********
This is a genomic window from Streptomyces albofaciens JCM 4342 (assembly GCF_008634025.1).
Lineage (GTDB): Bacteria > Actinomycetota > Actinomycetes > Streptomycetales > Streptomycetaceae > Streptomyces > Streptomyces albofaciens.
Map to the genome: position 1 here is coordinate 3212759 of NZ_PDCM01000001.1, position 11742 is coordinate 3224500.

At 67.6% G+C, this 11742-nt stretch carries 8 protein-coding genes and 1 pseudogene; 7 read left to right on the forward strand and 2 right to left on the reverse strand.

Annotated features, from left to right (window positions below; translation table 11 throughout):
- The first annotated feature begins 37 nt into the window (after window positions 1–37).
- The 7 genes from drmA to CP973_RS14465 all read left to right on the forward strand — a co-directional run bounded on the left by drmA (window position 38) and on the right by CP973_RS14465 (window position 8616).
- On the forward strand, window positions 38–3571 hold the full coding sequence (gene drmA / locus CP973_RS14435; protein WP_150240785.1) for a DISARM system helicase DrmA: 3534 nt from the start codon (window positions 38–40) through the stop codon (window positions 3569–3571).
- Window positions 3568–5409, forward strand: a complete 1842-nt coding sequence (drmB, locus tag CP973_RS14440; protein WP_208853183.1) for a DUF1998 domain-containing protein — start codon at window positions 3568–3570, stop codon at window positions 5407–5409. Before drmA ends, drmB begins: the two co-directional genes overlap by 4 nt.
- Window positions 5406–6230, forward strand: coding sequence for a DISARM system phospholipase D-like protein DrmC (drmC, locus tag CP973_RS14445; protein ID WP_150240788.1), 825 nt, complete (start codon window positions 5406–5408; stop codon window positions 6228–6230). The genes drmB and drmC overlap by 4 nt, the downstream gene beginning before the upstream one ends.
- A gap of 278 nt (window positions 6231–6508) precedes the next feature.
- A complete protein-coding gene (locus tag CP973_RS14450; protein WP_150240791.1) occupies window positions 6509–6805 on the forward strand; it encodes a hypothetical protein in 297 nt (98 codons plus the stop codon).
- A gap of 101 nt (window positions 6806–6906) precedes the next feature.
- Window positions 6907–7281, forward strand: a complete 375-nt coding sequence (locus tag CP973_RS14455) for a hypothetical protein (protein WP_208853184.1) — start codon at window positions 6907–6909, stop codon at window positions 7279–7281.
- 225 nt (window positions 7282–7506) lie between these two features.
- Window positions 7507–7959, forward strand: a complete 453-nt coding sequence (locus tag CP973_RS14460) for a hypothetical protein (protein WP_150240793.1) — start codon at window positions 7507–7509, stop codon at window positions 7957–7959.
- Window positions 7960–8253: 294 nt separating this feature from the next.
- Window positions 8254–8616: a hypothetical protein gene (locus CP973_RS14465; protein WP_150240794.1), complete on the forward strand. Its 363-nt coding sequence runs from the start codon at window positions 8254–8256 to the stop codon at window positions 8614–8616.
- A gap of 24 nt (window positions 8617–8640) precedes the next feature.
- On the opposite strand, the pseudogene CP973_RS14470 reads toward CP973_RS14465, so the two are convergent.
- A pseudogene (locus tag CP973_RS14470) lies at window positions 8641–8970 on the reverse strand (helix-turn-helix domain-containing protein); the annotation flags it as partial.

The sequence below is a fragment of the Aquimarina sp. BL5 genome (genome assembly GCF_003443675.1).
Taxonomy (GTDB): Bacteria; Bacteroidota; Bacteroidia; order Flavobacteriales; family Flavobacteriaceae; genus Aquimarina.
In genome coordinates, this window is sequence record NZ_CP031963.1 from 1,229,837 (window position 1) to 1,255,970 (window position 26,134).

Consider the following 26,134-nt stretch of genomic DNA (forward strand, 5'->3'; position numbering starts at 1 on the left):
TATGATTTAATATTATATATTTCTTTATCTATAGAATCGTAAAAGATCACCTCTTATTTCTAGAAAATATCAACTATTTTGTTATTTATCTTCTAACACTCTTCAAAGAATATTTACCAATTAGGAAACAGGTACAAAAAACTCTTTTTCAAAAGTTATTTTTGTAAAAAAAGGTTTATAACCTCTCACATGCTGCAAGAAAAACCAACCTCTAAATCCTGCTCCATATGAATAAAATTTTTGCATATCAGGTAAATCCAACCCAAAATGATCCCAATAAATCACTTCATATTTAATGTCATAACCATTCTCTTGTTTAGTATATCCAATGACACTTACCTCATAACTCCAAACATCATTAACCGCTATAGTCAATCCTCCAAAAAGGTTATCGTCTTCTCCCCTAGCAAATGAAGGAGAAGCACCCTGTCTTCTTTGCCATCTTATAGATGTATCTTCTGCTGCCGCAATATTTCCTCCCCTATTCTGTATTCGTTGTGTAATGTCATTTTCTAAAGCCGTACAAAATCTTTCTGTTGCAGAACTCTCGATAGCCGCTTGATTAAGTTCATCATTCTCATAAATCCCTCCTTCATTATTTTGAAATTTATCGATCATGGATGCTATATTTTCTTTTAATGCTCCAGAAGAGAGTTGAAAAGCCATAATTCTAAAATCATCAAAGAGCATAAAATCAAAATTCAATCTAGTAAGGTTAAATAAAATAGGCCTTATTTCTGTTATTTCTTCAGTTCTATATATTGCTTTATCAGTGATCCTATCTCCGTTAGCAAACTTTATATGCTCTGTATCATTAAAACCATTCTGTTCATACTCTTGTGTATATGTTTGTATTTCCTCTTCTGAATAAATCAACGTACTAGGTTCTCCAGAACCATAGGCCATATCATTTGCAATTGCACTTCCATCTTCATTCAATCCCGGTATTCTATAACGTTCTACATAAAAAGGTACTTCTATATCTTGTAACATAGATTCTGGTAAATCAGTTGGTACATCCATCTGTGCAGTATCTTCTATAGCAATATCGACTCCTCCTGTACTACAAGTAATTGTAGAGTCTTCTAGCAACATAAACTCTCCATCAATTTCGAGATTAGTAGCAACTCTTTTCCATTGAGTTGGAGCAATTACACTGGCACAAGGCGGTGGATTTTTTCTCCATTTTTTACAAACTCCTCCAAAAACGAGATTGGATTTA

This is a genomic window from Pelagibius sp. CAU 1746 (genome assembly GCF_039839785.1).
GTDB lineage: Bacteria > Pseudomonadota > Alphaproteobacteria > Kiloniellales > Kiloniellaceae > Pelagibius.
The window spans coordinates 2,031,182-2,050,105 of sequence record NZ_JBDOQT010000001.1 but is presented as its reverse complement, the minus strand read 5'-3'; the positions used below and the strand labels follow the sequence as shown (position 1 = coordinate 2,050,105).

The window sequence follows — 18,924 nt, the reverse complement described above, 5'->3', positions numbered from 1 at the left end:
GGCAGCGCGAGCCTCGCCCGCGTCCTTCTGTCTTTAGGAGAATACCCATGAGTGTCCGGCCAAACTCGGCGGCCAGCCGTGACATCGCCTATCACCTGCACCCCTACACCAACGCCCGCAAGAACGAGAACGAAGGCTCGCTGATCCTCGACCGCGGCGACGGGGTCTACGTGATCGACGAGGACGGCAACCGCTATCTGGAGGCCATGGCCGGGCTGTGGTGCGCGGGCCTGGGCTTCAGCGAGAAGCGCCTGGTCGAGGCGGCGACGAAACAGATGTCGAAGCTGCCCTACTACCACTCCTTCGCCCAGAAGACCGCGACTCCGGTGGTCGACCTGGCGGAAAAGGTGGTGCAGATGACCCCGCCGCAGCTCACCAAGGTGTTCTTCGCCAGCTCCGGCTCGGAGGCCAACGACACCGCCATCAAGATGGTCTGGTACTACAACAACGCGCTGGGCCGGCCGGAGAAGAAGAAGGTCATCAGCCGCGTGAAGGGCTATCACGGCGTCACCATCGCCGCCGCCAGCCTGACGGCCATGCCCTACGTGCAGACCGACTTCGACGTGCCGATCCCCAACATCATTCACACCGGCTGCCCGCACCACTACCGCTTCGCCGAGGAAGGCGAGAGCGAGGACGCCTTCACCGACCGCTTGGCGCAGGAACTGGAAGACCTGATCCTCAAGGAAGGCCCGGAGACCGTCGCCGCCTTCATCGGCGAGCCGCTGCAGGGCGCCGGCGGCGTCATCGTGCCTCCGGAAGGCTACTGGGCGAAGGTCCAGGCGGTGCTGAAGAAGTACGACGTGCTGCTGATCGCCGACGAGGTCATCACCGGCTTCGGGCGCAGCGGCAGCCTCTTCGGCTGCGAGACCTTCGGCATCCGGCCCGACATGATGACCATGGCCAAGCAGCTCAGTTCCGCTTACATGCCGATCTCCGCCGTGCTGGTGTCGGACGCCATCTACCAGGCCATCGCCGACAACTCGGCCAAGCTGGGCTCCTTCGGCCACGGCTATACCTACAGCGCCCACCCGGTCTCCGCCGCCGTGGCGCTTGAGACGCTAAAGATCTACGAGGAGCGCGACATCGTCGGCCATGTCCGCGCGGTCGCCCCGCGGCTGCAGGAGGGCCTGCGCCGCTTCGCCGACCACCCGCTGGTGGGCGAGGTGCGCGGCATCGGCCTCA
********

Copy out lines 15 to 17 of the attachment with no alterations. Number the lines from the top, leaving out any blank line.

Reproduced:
- 225 nt (window positions 7282–7506) lie between these two features.
- Window positions 7507–7959, forward strand: a complete 453-nt coding sequence (locus tag CP973_RS14460) for a hypothetical protein (protein WP_150240793.1) — start codon at window positions 7507–7509, stop codon at window positions 7957–7959.
- Window positions 7960–8253: 294 nt separating this feature from the next.